For Moller’s part, he says that the past 10 years since the SEC action have been the toughest he’s faced. “I’ve been in my Job period since 2002,” he says, strain creeping into his voice as he refers to the biblical story of a righteous man whose faith is tested by adversity. “I can promise you it’s been the biggest struggle of my life just keeping things together with this extended period of inactivity.”

Instead of testing new technologies, he spends most days in his cluttered office. The walls are covered with renderings and photographs of test flights. Notably, his desk is missing a computer. He doesn’t use one, nor does he use e-mail. Any e-mails sent to his office are printed and handed to him. He doesn’t use a cell phone either, except for when he travels. Instead, he simply has several calculators and a landline phone on his desk.

But he adds that spending less time on the Skycar has helped him delve deeper into other pursuits like alternative health. Reference books and journals from around the world line his shelves. Every day, he takes more than 75 pills to improve his health and extend his life, including ribonucleic acid (RNA) supplements and a self-created allergy remedy that combines vitamin C, bioflavonoids and pantothenic acid. If looks are any proof, his research has paid off—he’s easily mistaken for a man in his 50s and Jennifer Moller jokes that he is “reverse aging” like some sort of pill-popping Dorian Gray. He even had a racquetball court built into his headquarters and plays regularly. He matter-of-factly says that he “certainly” expects to live past 100, adding, “I would probably be happy with 130.”

He’s also embraced a new-age side and considers American spiritualist Edgar Cayce to be his “guru.” He even has a paper cutout of the lost continent of Atlantis (which Cayce taught about) tacked just off the coast of Florida on a world map on his wall.

“I’ve filled out my spiritual vision of where I’ve been, where I’m going,” he says of how he has spent his time these past few years. “I don’t know if the end product of my life is going to be my technology.”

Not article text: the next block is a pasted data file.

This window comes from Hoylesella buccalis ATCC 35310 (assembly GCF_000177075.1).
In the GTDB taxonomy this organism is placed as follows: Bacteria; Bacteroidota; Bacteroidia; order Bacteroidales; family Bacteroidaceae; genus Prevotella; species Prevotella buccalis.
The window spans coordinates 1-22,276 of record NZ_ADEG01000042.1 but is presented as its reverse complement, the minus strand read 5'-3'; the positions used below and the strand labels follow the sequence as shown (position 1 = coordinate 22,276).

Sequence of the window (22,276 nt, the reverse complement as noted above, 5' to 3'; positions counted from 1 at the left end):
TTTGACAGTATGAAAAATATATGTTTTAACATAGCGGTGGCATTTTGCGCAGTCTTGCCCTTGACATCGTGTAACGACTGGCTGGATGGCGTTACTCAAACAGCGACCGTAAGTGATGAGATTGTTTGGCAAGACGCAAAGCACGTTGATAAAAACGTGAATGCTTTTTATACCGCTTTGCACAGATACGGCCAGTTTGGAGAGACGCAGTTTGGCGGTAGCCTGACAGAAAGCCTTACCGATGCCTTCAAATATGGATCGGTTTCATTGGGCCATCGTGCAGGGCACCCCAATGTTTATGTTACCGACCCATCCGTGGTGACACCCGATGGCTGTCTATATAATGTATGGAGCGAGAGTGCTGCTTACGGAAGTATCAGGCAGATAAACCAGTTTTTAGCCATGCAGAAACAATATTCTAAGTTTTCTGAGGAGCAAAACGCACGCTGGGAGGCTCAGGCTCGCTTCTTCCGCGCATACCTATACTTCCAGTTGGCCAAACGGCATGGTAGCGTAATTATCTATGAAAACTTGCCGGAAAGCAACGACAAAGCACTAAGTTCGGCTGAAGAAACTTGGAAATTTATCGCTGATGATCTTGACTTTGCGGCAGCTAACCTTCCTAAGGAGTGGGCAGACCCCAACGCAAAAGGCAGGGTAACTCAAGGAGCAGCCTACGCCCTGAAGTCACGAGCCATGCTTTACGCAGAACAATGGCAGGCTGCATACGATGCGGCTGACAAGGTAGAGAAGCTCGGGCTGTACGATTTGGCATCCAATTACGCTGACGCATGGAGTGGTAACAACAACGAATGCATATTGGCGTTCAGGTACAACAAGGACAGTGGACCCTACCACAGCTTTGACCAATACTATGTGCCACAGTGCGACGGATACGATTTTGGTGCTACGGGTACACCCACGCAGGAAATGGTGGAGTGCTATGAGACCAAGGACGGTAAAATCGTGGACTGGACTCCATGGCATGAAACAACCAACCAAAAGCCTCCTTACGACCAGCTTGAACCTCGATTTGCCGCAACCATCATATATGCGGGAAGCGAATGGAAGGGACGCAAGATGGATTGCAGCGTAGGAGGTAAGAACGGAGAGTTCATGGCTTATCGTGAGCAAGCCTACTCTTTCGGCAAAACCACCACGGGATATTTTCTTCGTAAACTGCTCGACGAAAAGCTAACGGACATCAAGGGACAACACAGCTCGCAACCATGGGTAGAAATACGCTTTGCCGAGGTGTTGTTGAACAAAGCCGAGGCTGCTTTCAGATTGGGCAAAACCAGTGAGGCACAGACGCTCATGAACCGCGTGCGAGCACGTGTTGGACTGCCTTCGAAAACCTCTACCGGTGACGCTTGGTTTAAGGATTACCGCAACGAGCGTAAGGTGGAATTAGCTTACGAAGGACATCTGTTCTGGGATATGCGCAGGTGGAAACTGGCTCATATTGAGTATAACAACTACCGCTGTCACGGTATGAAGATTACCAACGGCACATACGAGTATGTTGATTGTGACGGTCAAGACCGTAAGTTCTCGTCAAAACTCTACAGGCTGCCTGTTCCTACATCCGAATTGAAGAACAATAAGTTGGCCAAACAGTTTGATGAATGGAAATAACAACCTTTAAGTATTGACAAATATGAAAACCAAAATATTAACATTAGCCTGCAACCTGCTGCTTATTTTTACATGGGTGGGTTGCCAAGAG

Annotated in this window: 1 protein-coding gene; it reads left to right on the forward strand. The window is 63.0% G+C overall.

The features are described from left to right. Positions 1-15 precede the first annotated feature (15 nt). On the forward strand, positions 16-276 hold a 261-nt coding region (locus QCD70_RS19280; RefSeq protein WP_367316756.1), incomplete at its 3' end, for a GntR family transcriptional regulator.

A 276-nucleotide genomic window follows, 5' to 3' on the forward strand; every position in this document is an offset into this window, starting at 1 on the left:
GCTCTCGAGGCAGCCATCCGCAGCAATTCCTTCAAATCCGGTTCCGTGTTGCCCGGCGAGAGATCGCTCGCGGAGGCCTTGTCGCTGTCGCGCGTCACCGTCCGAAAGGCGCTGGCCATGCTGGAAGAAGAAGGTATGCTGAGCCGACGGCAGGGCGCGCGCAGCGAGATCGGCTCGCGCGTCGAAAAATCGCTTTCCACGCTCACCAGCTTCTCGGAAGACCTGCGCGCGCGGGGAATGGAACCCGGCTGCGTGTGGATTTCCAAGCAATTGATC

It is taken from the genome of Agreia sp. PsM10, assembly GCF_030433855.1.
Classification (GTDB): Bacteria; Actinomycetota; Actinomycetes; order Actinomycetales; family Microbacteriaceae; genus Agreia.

* * * *

While the last decade has been slow for Moller, it’s been an era of rapid development for vertical takeoff and landing (VTOL) aircraft overall. If nothing else, it has moved Moller closer to the success of building a respected legacy if not a workable Skycar—a man no crazier than the Wright brothers must have seemed jumping off sand dunes in their gliders at Kitty Hawk. It’s too soon to tell if he will be considered a pioneer, as NASA’s Bushnell suggests. But it’s pretty clear that the technology now exists for mass-produced VTOLs, with more companies entering this race with their own fantastical flying contraptions.

There is the Israel-based UrbanAero, which is developing the X-Hawk vehicle that carries 11 people. The Dutch PAL-V flying car completed a maiden voyage last year. Its CEO Robert Dingemanse isn’t shy about billing it as the “first viable flying car ever,” and expects to deliver it in 2015. Here in the U.S., Massachusetts-based Terrafugia took its “roadable aircraft” to air shows in 2012 and says it has more than 100 preorders for the $279,000 vehicle.

“This type of vehicle, whether you call it a flying car or a roadable aircraft, whether it’s Moller’s or other types, there has never been a commercial success. It just hasn’t happened, so people are skeptical,” says Terrafugia executive Richard Gersh. “If this were easy, someone would have done it, so clearly it’s not easy.”

But John Gong, who holds a master’s degree in electrical engineering and computer science from George Mason University, says Moller’s technology is the best he’s seen, and the design with the widest potential for consumer use. He also knows that time is running out for Moller—supplements can’t keep him alive forever.

“I see the urgency to either make this one go big or stay the size it is for a long, long time,” says Gong.

NASA’s Bushnell adds that the necessary highway-in-the-sky system is finally in the works. The FAA has loosened its rules for lightweight crafts like Moller’s and it is implementing an update and expansion of its aging air traffic control system that would allow for managing more types and quantities of flying vehicles.

Computer systems that can drive a car without human help—like the Google car—already exist, with technology that translates to the sky. In other countries, like China, which lack roads in many rural areas, the Skycar might be a plausible alternative to building roads—the same way some developing countries skipped landline telephones and went straight to cells. Even in bustling Chinese cities, congestion and overcrowding are making road travel difficult. In 2010, a traffic jam on a major highway near Beijing lasted 10 days, with some drivers moving only a half-mile each day. That makes a Skycar sound pretty good. Any VTOL will most certainly be for military and emergency use at first, and be costly, but, as Gong points out, “there are millionaires and billionaires, and they always want to have something that can take off from the backyard.”

Gong says he shares Moller’s vision of a mass produced Skycar. If the money comes through, Moller says the investment group anticipates production of 80,000 Skycars by 2016. He’s looking forward to test-piloting the next model, a 600 horsepower two-seater with wings that fold and a maximum speed of about 330 miles per hour in the air. Gong, who hopes to see one parked in his own backyard as a replacement for the helicopter his wife won’t allow, says he’s “positive” that the deal will happen: “We’re going to make the dream come true.”

Whether it does or not, though, quitting certainly won’t be an option for Moller, especially since he hopes to have another 50-plus years to fill.

“What does stop mean?” he asks. “I don’t know what I’d do if I stopped.”